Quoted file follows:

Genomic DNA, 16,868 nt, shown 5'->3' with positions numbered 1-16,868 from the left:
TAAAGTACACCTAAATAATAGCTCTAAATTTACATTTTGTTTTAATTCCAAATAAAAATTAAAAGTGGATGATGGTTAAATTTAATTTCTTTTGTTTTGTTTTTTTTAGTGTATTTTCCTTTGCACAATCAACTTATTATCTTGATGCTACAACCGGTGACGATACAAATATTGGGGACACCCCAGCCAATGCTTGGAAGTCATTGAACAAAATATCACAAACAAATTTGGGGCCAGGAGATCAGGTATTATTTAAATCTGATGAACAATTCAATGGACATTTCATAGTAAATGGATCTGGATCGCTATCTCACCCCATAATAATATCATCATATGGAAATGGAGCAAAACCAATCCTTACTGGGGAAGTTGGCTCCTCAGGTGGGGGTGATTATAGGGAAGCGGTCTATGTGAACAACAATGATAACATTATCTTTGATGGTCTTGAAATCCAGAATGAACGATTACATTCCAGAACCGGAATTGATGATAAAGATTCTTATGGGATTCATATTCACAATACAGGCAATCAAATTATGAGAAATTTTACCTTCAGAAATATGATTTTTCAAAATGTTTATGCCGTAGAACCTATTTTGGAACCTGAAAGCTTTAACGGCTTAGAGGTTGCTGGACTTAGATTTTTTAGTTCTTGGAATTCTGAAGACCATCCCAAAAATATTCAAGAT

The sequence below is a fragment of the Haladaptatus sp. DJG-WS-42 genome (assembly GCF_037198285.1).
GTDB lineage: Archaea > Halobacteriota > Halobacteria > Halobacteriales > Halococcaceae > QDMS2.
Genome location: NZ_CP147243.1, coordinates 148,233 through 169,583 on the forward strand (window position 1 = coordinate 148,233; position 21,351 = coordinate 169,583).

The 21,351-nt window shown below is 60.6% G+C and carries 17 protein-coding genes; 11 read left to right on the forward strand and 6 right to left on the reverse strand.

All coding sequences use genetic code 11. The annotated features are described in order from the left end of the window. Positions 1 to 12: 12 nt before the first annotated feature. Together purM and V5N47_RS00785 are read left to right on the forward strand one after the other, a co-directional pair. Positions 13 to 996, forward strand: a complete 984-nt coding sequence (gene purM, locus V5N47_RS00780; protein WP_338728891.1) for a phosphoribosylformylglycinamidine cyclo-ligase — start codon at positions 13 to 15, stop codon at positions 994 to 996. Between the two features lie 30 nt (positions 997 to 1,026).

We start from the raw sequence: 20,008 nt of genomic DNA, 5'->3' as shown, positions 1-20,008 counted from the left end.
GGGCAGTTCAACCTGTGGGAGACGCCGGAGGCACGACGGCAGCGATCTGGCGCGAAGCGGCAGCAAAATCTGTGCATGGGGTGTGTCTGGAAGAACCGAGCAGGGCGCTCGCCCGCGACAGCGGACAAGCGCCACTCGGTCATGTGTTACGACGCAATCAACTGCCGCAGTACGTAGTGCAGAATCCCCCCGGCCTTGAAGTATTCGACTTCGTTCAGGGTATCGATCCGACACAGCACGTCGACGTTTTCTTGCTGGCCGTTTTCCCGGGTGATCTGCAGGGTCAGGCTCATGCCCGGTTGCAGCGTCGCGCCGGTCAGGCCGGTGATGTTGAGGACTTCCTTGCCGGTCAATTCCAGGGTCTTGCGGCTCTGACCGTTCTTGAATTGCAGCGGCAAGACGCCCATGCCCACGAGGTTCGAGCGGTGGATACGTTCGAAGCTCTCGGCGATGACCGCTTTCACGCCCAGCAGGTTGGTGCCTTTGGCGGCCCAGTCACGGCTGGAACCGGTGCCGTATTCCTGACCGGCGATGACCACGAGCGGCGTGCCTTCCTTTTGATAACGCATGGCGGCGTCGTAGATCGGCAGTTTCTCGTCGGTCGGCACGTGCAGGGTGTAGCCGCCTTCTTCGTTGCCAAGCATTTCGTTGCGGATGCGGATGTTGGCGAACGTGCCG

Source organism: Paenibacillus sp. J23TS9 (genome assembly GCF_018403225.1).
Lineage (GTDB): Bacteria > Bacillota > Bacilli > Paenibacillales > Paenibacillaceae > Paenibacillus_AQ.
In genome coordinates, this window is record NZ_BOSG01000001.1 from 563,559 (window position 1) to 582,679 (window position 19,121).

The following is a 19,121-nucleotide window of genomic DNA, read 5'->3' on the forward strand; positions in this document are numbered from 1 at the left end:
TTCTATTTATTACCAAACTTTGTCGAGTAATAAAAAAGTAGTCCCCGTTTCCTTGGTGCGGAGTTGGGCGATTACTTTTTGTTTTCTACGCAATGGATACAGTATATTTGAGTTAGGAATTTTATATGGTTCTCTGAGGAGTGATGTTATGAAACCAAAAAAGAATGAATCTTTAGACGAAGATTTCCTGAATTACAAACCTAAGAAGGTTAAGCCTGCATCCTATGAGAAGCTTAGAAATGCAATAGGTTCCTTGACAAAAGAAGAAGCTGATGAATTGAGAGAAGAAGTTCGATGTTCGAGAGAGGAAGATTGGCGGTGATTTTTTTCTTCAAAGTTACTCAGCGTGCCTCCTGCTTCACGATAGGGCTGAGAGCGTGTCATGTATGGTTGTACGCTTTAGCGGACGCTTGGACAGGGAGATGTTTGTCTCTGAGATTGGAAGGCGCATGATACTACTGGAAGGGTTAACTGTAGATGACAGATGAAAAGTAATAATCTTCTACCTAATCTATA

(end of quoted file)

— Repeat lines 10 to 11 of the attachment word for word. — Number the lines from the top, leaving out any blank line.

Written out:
Source organism: Paenibacillus sp. J23TS9 (genome assembly GCF_018403225.1).
Lineage (GTDB): Bacteria > Bacillota > Bacilli > Paenibacillales > Paenibacillaceae > Paenibacillus_AQ.